Other states are not as a aggressive as New Jersey in protecting horseshoe crabs and the birds that feed on their eggs. It is up to the Atlantic States Marine Fisheries Commission to enact a strong management plan for protection all along the coast, which is necessary if we are ever to see a rebound in this vital resource. The Commission’s Horseshoe Crab Management Board has approved a new draft addendum to the Interstate Fishery Management Plan for Horseshoe Crab to replace the one that will expire on September 30, 2008.
The ASMFC believes that current management measures have resulted in increased horseshoe crab abundance and that female spawning activity is stable on Delaware Bay. But they also recognize that the red knot has not shown signs of recovery.
Draft Addendum V will contain all the current provisions of Addendum IV as options. These include a delayed, male only harvest in New Jersey and Delaware; a delayed harvest in Maryland; and a prohibition on landing of horseshoe crabs in Virginia from federal waters from January 1 through June 7. Further, the Draft Addendum proposes that no more than forty percent of Virginia’s quota may be landed from ocean waters and those landings must be comprised of a minimum male to female ratio of 2:1. These provisions fall far short of New Jersey’s own state moratorium and are difficult to monitor.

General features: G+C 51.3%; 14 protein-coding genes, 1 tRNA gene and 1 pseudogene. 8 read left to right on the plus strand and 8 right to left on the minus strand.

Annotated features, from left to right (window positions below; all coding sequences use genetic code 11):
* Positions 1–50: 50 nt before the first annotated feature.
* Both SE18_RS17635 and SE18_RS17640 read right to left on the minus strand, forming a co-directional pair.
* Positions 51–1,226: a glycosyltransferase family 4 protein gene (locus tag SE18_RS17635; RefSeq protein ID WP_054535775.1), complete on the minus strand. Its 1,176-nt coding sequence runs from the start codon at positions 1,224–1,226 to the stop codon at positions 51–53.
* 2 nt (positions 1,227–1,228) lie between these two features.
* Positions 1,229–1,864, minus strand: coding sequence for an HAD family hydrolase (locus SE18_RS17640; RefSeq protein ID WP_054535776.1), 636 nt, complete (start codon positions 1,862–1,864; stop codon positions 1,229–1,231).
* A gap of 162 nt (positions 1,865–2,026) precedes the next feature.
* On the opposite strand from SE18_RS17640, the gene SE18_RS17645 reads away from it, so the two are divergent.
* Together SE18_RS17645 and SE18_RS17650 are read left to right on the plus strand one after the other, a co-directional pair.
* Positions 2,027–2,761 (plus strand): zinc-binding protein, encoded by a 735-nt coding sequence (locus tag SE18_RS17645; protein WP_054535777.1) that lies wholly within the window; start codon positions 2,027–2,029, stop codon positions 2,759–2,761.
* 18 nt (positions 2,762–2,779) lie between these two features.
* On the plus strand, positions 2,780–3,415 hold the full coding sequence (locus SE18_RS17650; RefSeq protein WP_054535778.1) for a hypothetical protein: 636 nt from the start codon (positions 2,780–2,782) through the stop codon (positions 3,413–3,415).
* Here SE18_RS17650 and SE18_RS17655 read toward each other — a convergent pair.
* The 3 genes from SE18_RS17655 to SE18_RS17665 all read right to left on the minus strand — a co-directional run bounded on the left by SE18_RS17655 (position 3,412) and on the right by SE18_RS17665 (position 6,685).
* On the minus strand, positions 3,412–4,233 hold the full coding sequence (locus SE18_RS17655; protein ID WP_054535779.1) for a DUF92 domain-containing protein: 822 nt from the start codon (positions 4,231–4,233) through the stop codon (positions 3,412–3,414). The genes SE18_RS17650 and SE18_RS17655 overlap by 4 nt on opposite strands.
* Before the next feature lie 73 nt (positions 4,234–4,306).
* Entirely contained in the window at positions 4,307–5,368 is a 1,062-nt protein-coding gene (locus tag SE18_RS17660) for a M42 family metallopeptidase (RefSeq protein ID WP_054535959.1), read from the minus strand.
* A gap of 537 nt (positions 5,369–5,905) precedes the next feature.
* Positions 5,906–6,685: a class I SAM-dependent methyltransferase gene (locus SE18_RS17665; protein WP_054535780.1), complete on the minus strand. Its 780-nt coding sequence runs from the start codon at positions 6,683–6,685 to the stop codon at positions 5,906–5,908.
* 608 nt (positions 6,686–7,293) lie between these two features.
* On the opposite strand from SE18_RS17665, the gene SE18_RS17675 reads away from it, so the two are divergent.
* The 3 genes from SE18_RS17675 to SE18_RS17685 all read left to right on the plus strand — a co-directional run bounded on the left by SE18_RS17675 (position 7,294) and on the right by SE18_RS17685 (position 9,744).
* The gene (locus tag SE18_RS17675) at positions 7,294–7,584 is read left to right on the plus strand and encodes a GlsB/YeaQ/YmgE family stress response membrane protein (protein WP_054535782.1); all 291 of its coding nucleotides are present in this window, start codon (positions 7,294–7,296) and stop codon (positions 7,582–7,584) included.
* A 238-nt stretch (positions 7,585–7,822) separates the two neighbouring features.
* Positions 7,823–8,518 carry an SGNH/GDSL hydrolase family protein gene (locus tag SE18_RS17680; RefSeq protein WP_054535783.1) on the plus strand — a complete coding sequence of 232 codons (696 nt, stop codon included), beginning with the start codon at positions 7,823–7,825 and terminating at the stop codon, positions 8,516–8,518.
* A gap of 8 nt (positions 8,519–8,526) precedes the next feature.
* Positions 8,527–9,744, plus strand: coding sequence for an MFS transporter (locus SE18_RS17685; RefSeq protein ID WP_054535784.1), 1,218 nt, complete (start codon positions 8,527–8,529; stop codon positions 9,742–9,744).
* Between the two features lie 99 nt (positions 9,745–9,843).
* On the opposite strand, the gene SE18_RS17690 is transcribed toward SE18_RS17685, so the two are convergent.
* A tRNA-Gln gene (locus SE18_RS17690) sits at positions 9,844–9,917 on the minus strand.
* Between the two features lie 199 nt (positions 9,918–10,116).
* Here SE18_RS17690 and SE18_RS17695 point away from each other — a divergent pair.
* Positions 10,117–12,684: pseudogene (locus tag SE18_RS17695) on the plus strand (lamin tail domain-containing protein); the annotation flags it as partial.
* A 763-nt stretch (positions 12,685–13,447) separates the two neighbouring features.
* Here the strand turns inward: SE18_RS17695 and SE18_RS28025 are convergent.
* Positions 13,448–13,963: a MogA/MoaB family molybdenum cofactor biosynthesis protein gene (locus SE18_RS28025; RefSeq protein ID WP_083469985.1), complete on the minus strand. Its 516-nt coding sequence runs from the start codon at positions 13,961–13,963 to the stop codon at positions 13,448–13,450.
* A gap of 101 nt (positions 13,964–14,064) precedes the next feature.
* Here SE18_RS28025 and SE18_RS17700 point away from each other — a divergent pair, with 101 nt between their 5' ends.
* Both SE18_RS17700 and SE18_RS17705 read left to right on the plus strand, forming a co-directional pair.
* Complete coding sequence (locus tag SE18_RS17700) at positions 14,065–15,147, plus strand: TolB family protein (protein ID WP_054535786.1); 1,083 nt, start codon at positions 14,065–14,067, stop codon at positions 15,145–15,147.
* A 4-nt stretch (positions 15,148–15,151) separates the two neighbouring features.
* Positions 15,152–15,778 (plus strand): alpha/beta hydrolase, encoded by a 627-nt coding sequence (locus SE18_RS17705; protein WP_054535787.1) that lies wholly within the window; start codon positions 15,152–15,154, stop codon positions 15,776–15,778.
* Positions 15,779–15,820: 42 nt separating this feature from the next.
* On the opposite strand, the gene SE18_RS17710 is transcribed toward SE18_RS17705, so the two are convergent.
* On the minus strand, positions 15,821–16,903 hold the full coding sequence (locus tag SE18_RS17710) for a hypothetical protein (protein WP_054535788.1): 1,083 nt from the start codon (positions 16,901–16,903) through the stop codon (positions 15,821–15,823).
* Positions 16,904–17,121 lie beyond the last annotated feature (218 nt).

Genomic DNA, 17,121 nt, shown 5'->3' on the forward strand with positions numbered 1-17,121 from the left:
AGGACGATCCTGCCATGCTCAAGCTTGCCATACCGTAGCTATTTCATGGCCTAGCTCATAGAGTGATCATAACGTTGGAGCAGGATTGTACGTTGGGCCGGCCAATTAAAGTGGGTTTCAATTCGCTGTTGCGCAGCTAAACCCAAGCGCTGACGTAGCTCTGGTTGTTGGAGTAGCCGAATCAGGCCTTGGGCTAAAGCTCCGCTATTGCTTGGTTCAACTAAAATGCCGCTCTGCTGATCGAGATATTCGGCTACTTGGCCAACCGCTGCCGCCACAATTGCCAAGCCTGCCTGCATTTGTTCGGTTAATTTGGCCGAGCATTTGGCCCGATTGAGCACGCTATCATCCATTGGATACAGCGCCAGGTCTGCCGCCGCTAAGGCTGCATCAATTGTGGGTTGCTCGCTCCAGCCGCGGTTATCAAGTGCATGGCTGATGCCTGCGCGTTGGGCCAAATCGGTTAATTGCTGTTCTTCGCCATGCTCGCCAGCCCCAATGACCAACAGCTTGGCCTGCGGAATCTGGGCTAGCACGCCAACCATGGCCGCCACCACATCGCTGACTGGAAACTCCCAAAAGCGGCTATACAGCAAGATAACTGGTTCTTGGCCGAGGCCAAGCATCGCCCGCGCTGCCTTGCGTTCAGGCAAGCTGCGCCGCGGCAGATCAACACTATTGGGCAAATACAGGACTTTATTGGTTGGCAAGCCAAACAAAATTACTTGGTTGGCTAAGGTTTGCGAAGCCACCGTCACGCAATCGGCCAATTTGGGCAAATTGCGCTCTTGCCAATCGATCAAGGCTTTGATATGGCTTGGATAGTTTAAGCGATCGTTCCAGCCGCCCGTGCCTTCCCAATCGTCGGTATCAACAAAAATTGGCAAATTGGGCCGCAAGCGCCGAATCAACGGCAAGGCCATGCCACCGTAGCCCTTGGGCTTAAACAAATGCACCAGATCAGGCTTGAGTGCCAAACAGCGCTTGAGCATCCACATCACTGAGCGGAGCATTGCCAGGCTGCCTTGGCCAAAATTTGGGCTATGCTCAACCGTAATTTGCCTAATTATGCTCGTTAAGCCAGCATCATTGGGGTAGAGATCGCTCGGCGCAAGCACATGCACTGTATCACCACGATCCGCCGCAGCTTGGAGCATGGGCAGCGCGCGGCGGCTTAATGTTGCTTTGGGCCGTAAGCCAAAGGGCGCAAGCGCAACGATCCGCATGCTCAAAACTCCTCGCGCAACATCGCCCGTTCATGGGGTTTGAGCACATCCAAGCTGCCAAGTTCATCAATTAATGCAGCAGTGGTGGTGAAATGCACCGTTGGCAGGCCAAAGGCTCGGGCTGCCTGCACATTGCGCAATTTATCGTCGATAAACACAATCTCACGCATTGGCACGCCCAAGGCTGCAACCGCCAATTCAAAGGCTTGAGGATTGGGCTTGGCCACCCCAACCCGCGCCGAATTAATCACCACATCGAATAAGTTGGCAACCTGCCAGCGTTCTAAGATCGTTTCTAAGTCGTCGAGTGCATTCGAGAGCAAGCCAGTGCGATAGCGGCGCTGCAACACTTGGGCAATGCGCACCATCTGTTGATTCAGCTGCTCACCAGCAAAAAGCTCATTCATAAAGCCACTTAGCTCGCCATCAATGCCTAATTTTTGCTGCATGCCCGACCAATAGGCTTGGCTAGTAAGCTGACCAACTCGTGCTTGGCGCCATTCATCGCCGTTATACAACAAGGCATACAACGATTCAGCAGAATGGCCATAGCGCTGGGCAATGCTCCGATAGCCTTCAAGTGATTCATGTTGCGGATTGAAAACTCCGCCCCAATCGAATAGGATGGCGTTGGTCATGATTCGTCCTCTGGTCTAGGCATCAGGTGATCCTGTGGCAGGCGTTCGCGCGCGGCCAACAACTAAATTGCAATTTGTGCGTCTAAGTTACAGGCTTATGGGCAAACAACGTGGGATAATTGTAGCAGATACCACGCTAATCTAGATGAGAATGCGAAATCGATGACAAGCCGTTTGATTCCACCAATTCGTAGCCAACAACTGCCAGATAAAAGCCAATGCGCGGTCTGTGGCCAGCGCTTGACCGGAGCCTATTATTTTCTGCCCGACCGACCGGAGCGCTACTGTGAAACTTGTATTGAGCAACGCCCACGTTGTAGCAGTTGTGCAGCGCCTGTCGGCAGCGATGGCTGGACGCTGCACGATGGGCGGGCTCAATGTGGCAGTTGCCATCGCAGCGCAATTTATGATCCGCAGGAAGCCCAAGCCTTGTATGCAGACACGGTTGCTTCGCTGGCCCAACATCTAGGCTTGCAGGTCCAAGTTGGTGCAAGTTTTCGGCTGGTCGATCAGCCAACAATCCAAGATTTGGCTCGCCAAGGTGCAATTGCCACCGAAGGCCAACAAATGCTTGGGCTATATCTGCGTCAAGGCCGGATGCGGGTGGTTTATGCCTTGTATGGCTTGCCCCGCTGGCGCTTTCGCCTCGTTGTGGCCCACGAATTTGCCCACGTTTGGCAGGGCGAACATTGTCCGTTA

The draft will be available for public comment and review by June 13, after which several Mid-Atlantic states will conduct public hearings. A notice of the draft’s availability s well as the public hearing schedule will be release in mid-June, but this is the last WCAS newsletter until fall. For more information contact Braddock Spear, Senior Fisheries Management Plan Coordinator for Policy, at email@example.com